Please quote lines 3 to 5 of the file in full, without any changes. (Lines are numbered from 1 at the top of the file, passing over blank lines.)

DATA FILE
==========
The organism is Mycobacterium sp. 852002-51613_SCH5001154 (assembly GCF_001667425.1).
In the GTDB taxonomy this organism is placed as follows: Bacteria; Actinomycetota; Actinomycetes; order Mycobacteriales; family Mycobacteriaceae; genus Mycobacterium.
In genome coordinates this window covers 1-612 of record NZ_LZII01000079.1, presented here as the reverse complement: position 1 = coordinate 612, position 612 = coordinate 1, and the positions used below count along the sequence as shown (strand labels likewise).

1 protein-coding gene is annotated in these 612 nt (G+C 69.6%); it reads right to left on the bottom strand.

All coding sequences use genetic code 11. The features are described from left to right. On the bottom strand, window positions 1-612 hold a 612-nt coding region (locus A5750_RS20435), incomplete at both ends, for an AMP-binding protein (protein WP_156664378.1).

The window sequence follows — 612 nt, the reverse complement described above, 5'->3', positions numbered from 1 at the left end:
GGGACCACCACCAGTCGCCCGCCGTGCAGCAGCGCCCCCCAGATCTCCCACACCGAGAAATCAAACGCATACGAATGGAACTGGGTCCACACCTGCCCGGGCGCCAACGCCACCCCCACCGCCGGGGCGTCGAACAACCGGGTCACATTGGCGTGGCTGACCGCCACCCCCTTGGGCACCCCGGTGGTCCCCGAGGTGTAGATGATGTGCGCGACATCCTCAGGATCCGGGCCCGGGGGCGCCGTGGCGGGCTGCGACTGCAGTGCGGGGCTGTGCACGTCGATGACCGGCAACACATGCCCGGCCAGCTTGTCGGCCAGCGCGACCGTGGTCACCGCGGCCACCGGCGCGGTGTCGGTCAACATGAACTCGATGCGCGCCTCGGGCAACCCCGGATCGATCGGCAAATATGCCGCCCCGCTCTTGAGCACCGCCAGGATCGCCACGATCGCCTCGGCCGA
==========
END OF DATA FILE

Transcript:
In genome coordinates this window covers 1-612 of record NZ_LZII01000079.1, presented here as the reverse complement: position 1 = coordinate 612, position 612 = coordinate 1, and the positions used below count along the sequence as shown (strand labels likewise).

1 protein-coding gene is annotated in these 612 nt (G+C 69.6%); it reads right to left on the bottom strand.

All coding sequences use genetic code 11. The features are described from left to right. On the bottom strand, window positions 1-612 hold a 612-nt coding region (locus A5750_RS20435), incomplete at both ends, for an AMP-binding protein (protein WP_156664378.1).